When couples with children are divorcing, one of the most difficult things to work out is how their children will be raised – which parent will the child or children primarily live with, and how much time, if any, will they spend with the other parent. Here is what Illinois law says about this, and how courts view it.
The terminology can be confusing.
Illinois no longer uses the terms “custody” or “visitation. Instead, Illinois law decides who has “significant decision-making” authority and how much “parenting time” each parent has. However, I still tend to say custody and visitation instead of “parenting time,” since that’s what most people have heard of.
The courts must consider the child’s best interest to determine how much “parenting time” a parent gets.
The law in Illinois specifically states that the court must base its decision regarding a child’s custody on what is in the best interest of the child. This may sound like common sense, but what does it mean – and how does the court make that determination?
15 factors go into making up the child’s best interest.
The best interest of the child is basically an abstract concept. But to get at what it consists of, the law sets out 15 factors that the judges are supposed to consider. The very first one is the wishes of the child. Others include the child’s adjustment to home, school, community, mental and physical aspects, desires of the parents, the child’s needs, and the level of each parent’s participation in prior significant decision making. The last one is a catch-all of any other factors that the court especially finds to be relevant.
Occasionally, attorneys might actually assemble a table of the 15 standards showing how their client meets each of them, therefore why their client should be awarded custody. But usually, it’s a much more informal presentation to the judge.
It matters a lot who has been doing most of the parenting.
A court will try to understand which parent was primarily performing the day-to-day caring activities for the child before the divorce, and will generally assume that that parent will continue performing that role. Whether a judge will admit it or not, that is how the courts will begin with their analysis of when awarding custody.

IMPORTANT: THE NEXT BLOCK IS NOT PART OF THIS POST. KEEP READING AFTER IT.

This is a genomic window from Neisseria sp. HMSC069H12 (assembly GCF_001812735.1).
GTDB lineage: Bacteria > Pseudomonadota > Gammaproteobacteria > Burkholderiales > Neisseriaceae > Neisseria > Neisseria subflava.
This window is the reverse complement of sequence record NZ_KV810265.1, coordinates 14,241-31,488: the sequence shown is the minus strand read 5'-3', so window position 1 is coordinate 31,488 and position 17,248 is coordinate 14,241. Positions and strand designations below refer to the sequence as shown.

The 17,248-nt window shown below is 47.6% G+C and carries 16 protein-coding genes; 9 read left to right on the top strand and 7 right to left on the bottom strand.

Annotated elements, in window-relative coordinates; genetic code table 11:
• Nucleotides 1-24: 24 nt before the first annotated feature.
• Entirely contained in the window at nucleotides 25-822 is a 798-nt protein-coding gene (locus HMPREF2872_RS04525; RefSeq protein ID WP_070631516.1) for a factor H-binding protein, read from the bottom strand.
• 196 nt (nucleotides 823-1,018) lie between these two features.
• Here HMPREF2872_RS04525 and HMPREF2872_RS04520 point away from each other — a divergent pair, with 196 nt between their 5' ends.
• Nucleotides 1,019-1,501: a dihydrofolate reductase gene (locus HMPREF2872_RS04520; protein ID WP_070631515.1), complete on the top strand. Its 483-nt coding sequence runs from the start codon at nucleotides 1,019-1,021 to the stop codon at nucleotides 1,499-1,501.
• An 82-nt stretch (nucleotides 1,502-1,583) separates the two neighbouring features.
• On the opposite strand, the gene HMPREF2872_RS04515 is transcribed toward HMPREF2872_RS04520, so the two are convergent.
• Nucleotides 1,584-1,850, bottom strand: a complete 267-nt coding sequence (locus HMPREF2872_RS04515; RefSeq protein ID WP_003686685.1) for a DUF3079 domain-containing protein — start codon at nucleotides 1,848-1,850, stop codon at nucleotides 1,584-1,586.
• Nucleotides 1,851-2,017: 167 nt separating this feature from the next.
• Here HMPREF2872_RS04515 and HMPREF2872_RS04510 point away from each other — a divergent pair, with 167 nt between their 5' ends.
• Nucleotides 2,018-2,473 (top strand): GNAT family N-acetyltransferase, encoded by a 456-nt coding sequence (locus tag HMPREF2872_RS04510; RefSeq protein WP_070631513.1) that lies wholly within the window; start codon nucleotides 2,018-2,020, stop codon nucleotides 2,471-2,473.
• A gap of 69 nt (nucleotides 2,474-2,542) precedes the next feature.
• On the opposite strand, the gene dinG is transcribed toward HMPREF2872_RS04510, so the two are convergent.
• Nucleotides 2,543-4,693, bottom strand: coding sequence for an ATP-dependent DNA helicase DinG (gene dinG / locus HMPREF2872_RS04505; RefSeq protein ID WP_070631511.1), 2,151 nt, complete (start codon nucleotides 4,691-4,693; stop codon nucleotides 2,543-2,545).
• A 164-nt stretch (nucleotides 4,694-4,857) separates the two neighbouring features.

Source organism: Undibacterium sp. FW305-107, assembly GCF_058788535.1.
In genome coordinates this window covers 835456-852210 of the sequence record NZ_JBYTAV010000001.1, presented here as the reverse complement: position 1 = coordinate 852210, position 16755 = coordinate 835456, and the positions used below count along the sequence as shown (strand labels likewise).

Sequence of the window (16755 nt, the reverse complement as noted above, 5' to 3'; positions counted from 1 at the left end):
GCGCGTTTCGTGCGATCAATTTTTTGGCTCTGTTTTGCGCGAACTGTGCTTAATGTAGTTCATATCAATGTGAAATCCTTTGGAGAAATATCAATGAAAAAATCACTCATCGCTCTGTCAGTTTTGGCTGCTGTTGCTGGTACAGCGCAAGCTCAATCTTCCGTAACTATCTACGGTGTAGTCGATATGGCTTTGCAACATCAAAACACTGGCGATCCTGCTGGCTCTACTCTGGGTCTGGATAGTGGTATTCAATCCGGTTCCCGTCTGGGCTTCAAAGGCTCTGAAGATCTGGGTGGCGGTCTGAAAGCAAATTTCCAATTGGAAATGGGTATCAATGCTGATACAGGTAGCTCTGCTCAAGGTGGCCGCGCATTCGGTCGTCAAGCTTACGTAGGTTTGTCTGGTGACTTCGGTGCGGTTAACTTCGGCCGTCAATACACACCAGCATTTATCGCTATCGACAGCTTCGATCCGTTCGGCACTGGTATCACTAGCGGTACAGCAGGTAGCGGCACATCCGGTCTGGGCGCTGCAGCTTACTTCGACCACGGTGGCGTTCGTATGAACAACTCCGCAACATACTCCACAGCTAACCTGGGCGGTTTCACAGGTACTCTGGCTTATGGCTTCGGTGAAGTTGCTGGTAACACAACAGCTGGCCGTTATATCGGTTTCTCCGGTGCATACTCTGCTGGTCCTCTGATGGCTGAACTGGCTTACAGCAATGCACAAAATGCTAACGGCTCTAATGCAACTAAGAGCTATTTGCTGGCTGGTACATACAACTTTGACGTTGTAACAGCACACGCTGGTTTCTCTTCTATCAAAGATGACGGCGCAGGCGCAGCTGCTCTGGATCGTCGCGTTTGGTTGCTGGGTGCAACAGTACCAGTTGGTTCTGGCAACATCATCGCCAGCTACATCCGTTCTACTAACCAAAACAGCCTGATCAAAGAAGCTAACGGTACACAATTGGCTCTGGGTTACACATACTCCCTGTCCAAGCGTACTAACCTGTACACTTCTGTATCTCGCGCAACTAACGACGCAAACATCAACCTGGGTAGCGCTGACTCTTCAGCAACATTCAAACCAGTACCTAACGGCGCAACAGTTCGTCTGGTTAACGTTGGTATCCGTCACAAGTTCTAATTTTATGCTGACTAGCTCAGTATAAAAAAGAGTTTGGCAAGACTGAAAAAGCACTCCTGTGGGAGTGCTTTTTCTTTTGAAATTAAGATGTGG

The attorney for the parent who has been the caregiver will work to reinforce that image of their client. The opposing attorney will attack that position by trying to bring to light some other factors in that parent’s benefit.
Example: Let’s say Dad wasn’t the primary caretaker before, but now he has moved to a district with a top-tier school. The child already has friends from summer camp who live in that neighborhood, so they’d be able to hang out with those friends more often. There’s also extended family nearby, so the cousins that the child was close to will be even closer. Dad’s attorney would make sure that these factors come to light, to show the judge that the roles are changing.
In this case, the mom’s attorney might argue that, if the marriage had remained intact, the family’s lifestyle would have remained the same, and the kids would have continued going to their old school. So, why take them out of that school and put them somewhere else? Mom’s attorney would also say that Mom here has attempted to facilitate a loving and healthy relationship with the other parent – who, by contrast, has not been showing any willingness or ability to promote or encourage a close and continuing relationship between the other parent and the child. Both of these things could also affect the ruling.
Each of the points in this example is connected to one of the 15 factors listed in the law. This example demonstrates why custody cases often go to trial, because deciding among these factors is not easy. If it were easy, divorcing parents wouldn’t need an impartial, objective judge to make a ruling – because they would have sorted it out amongst themselves.
To sum up, custody is determined based on the best interests of the child. Courts look at the 15 factors listed in the law. Typically, in practice, they find out who has been the primary caretaker, and assume that that will remain the case. If the other parent doesn’t like that, they will try to show what they are going to do differently that would put the children in a better position in terms of those 15 factors.